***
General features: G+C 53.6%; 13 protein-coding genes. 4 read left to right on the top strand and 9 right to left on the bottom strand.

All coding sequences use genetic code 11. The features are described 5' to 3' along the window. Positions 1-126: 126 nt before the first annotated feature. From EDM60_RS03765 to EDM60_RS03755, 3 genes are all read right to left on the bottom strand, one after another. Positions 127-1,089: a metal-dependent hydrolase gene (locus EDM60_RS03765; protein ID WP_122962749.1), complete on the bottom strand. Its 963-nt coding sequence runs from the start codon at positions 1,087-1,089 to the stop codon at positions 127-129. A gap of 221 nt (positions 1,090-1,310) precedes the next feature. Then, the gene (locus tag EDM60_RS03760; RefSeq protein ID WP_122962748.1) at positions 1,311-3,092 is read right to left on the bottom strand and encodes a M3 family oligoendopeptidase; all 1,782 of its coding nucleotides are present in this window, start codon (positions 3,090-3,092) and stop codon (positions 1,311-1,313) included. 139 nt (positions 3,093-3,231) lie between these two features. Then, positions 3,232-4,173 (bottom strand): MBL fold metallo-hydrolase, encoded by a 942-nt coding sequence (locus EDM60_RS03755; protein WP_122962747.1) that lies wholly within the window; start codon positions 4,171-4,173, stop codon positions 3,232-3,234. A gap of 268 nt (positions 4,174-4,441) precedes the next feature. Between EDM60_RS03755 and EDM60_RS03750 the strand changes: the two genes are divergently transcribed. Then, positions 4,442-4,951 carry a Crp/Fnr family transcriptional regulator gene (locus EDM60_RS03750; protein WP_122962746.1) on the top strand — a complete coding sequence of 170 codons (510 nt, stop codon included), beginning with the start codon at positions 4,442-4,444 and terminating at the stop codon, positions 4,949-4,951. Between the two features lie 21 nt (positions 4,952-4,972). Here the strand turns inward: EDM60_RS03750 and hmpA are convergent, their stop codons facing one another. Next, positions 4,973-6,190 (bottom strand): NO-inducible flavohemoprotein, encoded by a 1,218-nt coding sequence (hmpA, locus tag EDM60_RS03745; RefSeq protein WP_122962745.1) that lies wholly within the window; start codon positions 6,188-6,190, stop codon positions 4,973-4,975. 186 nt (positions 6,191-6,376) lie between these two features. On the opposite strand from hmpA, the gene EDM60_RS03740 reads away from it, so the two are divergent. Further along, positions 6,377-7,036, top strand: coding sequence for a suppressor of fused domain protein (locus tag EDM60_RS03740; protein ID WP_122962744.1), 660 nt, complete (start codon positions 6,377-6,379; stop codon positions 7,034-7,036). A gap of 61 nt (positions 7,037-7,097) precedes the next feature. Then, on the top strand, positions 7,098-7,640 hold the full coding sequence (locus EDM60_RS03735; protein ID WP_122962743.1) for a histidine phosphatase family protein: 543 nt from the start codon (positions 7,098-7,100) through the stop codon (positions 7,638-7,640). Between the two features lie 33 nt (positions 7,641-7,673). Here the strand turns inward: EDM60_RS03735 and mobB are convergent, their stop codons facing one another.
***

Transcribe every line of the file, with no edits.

General features: G+C 53.6%; 13 protein-coding genes. 4 read left to right on the top strand and 9 right to left on the bottom strand.

All coding sequences use genetic code 11. The features are described 5' to 3' along the window. Positions 1-126: 126 nt before the first annotated feature. From EDM60_RS03765 to EDM60_RS03755, 3 genes are all read right to left on the bottom strand, one after another. Positions 127-1,089: a metal-dependent hydrolase gene (locus EDM60_RS03765; protein ID WP_122962749.1), complete on the bottom strand. Its 963-nt coding sequence runs from the start codon at positions 1,087-1,089 to the stop codon at positions 127-129. A gap of 221 nt (positions 1,090-1,310) precedes the next feature. Then, the gene (locus tag EDM60_RS03760; RefSeq protein ID WP_122962748.1) at positions 1,311-3,092 is read right to left on the bottom strand and encodes a M3 family oligoendopeptidase; all 1,782 of its coding nucleotides are present in this window, start codon (positions 3,090-3,092) and stop codon (positions 1,311-1,313) included. 139 nt (positions 3,093-3,231) lie between these two features. Then, positions 3,232-4,173 (bottom strand): MBL fold metallo-hydrolase, encoded by a 942-nt coding sequence (locus EDM60_RS03755; protein WP_122962747.1) that lies wholly within the window; start codon positions 4,171-4,173, stop codon positions 3,232-3,234. A gap of 268 nt (positions 4,174-4,441) precedes the next feature. Between EDM60_RS03755 and EDM60_RS03750 the strand changes: the two genes are divergently transcribed. Then, positions 4,442-4,951 carry a Crp/Fnr family transcriptional regulator gene (locus EDM60_RS03750; protein WP_122962746.1) on the top strand — a complete coding sequence of 170 codons (510 nt, stop codon included), beginning with the start codon at positions 4,442-4,444 and terminating at the stop codon, positions 4,949-4,951. Between the two features lie 21 nt (positions 4,952-4,972). Here the strand turns inward: EDM60_RS03750 and hmpA are convergent, their stop codons facing one another. Next, positions 4,973-6,190 (bottom strand): NO-inducible flavohemoprotein, encoded by a 1,218-nt coding sequence (hmpA, locus tag EDM60_RS03745; RefSeq protein WP_122962745.1) that lies wholly within the window; start codon positions 6,188-6,190, stop codon positions 4,973-4,975. 186 nt (positions 6,191-6,376) lie between these two features. On the opposite strand from hmpA, the gene EDM60_RS03740 reads away from it, so the two are divergent. Further along, positions 6,377-7,036, top strand: coding sequence for a suppressor of fused domain protein (locus tag EDM60_RS03740; protein ID WP_122962744.1), 660 nt, complete (start codon positions 6,377-6,379; stop codon positions 7,034-7,036). A gap of 61 nt (positions 7,037-7,097) precedes the next feature. Then, on the top strand, positions 7,098-7,640 hold the full coding sequence (locus EDM60_RS03735; protein ID WP_122962743.1) for a histidine phosphatase family protein: 543 nt from the start codon (positions 7,098-7,100) through the stop codon (positions 7,638-7,640). Between the two features lie 33 nt (positions 7,641-7,673). Here the strand turns inward: EDM60_RS03735 and mobB are convergent, their stop codons facing one another.